Gameplay is pretty straightforward: walk around and kill everything before it can kill you. Unlike more traditional action role-playing games, gaining levels doesn't uncover branches in skill trees, but rather access to more heroes. Each of the 100 fighters has access to three abilities, defined by their class and representative element, and one of those powers is shared among everyone in a three-member squad, meaning each battler has access to five powers at any given time.
Considering all the abilities, it would be great if you could bind a special ability to the right mouse button the way many other action RPGs allow. Having it locked as "stand and fire," which mainly helps people who are too lazy to hold down the Shift key, seems like a complete waste. Also missing is an overhead map for players to check for unexplored areas, which would have saved a lot of guesswork and walking around in circles.
As you kill your way through those circles, you'll find loot in the form of body parts loaded with stats (as creepy as that might sound), which can be attached to characters using the Hero Editor. It fundamentally works like the Spore Creature Creator, though it's being put to even better use here than in Spore
. However, it's pretty far from a perfect implementation.
You can strip the stats off a part to create a generic detail item for decoration, giving your hero an extra set of pretty eyes -- but you can't transfer the stats from an item to a blank one. So it's not uncommon to have odd-looking appendages hanging off your hero out of necessity. Furthermore, there's no way to influence class or element types for loot drops, so your favorite squad of characters can go through periods in which they can't be upgraded to meet the next threat. What the game really needs is a way to either transfer stats or a market where players can auction unwanted pieces.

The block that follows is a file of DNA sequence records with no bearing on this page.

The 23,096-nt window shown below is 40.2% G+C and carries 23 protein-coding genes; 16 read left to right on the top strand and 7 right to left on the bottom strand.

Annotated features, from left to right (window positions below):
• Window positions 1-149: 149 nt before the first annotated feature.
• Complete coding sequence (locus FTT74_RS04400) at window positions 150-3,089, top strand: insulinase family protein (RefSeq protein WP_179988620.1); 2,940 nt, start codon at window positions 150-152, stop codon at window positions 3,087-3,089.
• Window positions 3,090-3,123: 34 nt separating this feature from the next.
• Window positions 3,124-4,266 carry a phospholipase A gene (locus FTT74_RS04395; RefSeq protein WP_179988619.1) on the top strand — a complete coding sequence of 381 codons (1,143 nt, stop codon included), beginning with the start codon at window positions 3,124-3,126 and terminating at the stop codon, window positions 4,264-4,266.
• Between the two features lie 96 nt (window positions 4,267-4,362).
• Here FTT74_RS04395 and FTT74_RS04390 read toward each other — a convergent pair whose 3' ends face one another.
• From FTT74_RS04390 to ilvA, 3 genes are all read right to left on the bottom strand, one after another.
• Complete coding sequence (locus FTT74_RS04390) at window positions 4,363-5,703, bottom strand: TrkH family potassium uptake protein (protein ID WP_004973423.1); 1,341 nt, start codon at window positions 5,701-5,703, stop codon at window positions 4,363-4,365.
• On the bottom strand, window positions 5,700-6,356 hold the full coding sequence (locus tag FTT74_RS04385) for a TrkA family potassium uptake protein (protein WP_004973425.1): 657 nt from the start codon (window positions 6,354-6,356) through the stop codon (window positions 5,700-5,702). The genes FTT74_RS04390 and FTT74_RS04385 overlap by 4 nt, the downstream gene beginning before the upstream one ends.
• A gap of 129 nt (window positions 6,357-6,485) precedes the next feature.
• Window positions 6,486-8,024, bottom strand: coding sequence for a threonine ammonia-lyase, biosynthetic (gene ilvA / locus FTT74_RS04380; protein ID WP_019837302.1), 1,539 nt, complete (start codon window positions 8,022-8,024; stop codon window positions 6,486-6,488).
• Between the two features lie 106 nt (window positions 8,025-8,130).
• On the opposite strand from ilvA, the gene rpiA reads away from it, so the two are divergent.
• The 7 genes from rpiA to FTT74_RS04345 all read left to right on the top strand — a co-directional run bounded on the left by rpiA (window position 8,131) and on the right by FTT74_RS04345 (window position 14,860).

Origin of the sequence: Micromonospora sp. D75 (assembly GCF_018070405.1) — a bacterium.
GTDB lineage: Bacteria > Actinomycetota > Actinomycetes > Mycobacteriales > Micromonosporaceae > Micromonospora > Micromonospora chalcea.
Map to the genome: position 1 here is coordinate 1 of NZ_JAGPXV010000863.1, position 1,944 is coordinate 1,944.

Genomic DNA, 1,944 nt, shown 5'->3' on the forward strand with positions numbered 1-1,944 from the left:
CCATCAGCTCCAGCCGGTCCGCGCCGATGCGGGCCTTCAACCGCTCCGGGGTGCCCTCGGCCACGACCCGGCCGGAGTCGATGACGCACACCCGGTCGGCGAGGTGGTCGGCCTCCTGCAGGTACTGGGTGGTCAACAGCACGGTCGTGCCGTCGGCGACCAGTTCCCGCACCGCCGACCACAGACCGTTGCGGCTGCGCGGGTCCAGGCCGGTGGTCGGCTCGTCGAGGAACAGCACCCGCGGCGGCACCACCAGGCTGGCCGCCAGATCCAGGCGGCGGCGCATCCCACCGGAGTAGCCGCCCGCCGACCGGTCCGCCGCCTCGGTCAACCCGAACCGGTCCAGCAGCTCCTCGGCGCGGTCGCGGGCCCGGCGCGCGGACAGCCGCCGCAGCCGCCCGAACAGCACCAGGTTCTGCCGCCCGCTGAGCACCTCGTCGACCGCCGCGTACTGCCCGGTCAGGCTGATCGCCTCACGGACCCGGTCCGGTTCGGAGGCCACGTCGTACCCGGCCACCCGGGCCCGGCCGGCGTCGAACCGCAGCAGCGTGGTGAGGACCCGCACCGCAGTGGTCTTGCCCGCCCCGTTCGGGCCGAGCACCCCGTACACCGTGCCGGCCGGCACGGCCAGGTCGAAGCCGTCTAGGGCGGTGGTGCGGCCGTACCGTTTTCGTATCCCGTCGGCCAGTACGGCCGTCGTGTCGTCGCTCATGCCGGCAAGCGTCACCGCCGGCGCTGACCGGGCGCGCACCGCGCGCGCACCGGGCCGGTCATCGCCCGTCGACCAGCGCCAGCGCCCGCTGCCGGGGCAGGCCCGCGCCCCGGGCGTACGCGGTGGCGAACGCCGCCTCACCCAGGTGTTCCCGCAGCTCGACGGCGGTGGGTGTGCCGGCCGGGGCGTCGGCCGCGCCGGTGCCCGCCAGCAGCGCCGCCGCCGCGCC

One almost incidental benefit to the loot system is the ability to actively control hero levels by switching out parts. So you don't have to feel too bad when you progress further than a friend or want equal footing during a PvP match.
Although there's an interesting sci-fi story, Darkspore
doesn't have much of a personality. While the campaign is long and surprisingly challenging, there aren't any NPCs to interact with or side quests beyond fulfilling a handful of bonus objectives. There isn't even a way to replay cutscenes. It's also hard to get too invested in your characters when you're switching between them all so frequently.
There are a few major bugs, like one that made my characters inexplicably unable to attack or move. There's also the issue of requiring an constant online connection. To the game's credit, it will place you at your last position if you lose connection with the game server, but it doesn't pause the action while you're out of commission - not even in a solo game. So, if you happen to be fighting a boss or fending off a horde of beasties, your hero is likely to be wiped out before you reconnect.
That'll be especially embarrassing if you're playing with friends. Up to four players can come together with their squads to battle through the campaign, which increases the XP bonus and the chances of surviving a string of missions for a chance at earning rare loot. There's a huge variety of enemies with special abilities, so teaming with others isn't just a good idea, it's practically essential to survival.
doesn't exactly redefine RPGs as we know it, but there's no other action RPG around that allows this much control over the look of your characters. There's a lot of room for improvement, but the living loot system and Hero Editor help Darkspore
stand out among other hack-and-slash games.
This review is based on PC code of Darkspore provided by EA.